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Right Web

Tracking militarists’ efforts to influence U.S. foreign policy

Iran: Here We Go…

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When the International Atomic Energy Agency released its report this week claiming “credible” evidence that Iran has been seeking to develop a nuclear weapon since at least 2003, the responses of right-wing demagogues were predictable, if alarming.

 

The narrative was simple, echoing an old trope most recently rehashed after the United States claimed to have foiled an Iranian assassination plot in Washington: sanctions have failed, Iran will never “respond” to diplomacy, and war is the only option. “Diplomacy has never resolved problems with Iran,” writes Michael Rubin of the American Enterprise Institute. “Only overwhelming pain will convince the supreme leader that the Islamic Republic cannot shoulder the costs of his quest.” (Rubin once wrote to Right Web complaining that we unfairly accused him of wanting to attack Iran.)

 

Rubin’s apparent bloodlust might seem marginal in a less toxic diplomatic environment. But his comments come amid a flurry of anti-Iranian posturing in Washington as well as Tel Aviv, where factions of Netanyahu’s cabinet have reportedly been pressing for a unilateral strike on Iran. Defying the Israeli government’s official silence in response to the report, Defense Minister Ehud Barak insisted that Israel could attack Iran and suffer “not even 500” casualties, and President Simon Peres remarked earlier this week that "The possibility of a military attack against Iran is now closer to being applied than the application of a diplomatic option.”

 

Meanwhile in Washington, while neoconservative commentators were preparing their remarks that diplomacy doesn’t work with Iran, members of Congress were setting about ensuring that it wouldn’t. Led by the hard-right Rep. Ileana Ros-Lehtinen (R-FL), the House Foreign Affairs Committee advanced last week a harsh sanctions bill that would effectively criminalize most contact between U.S. diplomats and Iranian officials. Paul Pillar noted at the National Interest that the bill “would prevent any exploration of ways to resolve disagreement over that Iranian nuclear program that we are supposedly so intensely concerned about,” concluding that it “vividly illustrates how mindless the pressuring and isolation of Iran has become.” Another bill passed by the committee would impose stringent sanctions on Iran’s central bank, something Iran previously said it would consider an act of war.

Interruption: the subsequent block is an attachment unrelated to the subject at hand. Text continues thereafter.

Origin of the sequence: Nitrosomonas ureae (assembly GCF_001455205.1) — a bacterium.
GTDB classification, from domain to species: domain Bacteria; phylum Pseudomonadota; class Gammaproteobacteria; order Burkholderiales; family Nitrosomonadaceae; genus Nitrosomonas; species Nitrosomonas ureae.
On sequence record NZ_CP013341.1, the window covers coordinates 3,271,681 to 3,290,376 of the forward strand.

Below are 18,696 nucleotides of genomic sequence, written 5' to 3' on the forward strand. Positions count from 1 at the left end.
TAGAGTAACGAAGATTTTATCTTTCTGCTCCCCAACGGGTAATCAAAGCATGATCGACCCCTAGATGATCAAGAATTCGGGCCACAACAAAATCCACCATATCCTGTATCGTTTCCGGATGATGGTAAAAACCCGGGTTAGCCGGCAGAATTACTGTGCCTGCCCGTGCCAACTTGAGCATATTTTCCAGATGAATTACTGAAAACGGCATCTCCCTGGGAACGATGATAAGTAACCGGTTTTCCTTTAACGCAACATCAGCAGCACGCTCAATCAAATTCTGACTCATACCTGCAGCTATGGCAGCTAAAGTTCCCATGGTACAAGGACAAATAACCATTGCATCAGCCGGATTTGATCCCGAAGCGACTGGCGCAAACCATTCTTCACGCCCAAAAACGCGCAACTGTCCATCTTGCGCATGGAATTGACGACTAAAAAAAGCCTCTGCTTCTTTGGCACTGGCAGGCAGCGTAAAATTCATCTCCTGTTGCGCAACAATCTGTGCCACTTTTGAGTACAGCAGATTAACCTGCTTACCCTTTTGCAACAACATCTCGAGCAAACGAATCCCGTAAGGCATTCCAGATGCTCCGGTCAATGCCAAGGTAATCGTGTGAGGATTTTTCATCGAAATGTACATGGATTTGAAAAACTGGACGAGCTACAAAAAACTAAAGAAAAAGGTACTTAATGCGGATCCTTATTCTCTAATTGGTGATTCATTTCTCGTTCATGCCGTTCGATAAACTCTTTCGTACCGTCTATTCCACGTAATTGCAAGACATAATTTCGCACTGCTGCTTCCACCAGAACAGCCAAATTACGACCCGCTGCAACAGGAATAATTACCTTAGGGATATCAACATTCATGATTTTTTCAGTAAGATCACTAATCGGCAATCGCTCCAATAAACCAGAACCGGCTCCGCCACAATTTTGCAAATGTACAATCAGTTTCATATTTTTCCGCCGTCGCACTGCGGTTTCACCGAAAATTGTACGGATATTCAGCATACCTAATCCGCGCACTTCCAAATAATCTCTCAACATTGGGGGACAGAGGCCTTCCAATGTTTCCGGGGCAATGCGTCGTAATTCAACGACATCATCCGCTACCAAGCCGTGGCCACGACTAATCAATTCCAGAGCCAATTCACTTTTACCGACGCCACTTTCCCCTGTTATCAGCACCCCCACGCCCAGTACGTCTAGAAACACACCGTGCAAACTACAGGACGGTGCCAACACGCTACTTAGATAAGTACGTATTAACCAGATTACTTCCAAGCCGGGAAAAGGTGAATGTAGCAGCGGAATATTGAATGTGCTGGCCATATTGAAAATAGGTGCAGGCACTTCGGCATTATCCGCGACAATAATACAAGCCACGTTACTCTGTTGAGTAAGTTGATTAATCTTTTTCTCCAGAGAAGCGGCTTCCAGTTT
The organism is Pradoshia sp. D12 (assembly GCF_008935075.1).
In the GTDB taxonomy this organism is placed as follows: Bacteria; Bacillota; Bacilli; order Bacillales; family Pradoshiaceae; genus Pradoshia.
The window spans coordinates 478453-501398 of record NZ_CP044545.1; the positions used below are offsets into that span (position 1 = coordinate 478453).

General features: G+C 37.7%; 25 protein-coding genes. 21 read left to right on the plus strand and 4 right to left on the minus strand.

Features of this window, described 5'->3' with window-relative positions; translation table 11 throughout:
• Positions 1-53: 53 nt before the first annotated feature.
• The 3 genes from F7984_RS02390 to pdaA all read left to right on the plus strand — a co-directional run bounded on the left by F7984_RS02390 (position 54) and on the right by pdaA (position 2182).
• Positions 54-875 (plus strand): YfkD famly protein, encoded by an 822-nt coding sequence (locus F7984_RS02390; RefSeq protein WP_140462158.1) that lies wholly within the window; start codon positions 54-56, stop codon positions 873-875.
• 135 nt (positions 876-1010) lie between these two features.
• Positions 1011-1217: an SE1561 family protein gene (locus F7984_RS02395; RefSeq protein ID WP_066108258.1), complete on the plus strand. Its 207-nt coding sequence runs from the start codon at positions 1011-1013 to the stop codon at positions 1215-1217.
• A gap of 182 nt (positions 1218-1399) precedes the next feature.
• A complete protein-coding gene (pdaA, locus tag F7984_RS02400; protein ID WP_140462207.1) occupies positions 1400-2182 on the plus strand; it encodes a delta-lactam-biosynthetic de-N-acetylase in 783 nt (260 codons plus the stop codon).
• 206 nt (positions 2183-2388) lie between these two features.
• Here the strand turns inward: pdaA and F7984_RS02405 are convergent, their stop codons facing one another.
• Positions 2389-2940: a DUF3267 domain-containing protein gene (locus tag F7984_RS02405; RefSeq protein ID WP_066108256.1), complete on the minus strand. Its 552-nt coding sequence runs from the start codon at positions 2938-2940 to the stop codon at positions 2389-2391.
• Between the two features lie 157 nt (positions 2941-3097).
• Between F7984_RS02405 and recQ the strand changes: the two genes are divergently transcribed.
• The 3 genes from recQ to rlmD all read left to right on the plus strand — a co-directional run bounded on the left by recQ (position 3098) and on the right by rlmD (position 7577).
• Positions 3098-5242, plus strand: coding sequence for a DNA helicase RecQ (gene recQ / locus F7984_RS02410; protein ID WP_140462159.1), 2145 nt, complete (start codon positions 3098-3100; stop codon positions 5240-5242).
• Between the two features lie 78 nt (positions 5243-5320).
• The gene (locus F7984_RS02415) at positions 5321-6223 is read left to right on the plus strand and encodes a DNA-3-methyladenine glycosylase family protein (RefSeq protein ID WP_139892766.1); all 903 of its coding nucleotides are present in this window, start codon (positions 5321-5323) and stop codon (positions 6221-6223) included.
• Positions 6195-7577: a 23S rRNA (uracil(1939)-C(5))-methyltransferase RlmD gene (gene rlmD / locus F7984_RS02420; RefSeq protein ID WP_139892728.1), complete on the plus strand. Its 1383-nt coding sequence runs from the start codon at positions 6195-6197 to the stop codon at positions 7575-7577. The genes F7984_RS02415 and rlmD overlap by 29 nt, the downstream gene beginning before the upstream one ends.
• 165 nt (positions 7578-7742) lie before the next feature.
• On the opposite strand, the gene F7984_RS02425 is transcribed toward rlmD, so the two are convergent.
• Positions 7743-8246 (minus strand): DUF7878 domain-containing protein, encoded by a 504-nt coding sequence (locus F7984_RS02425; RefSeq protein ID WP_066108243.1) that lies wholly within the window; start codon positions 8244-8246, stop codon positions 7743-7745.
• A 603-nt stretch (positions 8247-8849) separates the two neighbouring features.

Even the United Kingdom is reportedly preparing plans to attack Iran.

 

Although a few doubts have been raised about the report’s findings and implications, John Glaser has ventured a possible rationale for Iran’s nuclear ambitions: namely, the U.S. has invaded and occupied the countries to Iran’s east and west, continues to run warships in the Persian Gulf, has cultivated client states hostile to Iran, and has waged a covert campaign of assassination and cyber warfare against the country. “In such an environment,” Glaser asks, “why wouldn’t the Iranian government want a nuclear weapon?”

 

Still, Mark Dubowitz of the neoconservative Foundation for Defense of Democracies told Washington Post blogger Jennifer Rubin that “no one can reasonably argue that countries threatened by Iran have not tried all peaceful alternatives.”

 

Well, by that measure of “peaceful,” all but one.

 

—Peter Certo

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Bret Stephens is a columnist for the New York Times who previously worked at the Wall Street Journal and the neoconservative flagship magazine Commentary.


Joe Lieberman, the neoconservative Democrat from Connecticut who retired from the Senate in 2013, co-chairs a foreign policy project at the American Enterprise Institute.


The daughter of former Vice President Dick Cheney, Liz Cheney has emerged as the most visible advocate of hardline security policies in the Cheney family.


Former attorney general Edwin Meese, regarded as one of President Ronald Reagan’s closest advisers despite persistent allegations of influence peddling and bribery during his tenure, has been a consummate campaigner on behalf of rightist U.S. foreign and domestic policies. He currently serves as a distinguished visiting fellow at the conservative Hoover Institution.


The Heritage Foundation, a mainstay of the right-wing advocacy community, has long pressured the United States to adopt militaristic U.S. foreign policies


David Addington, who helped author the “torture memos” and other controversial legal documents while serving as an aide to Vice President Dick Cheney, left the right-wing Heritage Foundation to become VP and general counsel for the National Federation of Independent Business, a business lobby.


Former Sen. Jim Talent (R-MO), a stalwart advocate of Pentagon spending now based at the right-wing Heritage Foundation, says he would have voted for the Iraq War even if he had known the Bush administration’s claims about WMDs were false.


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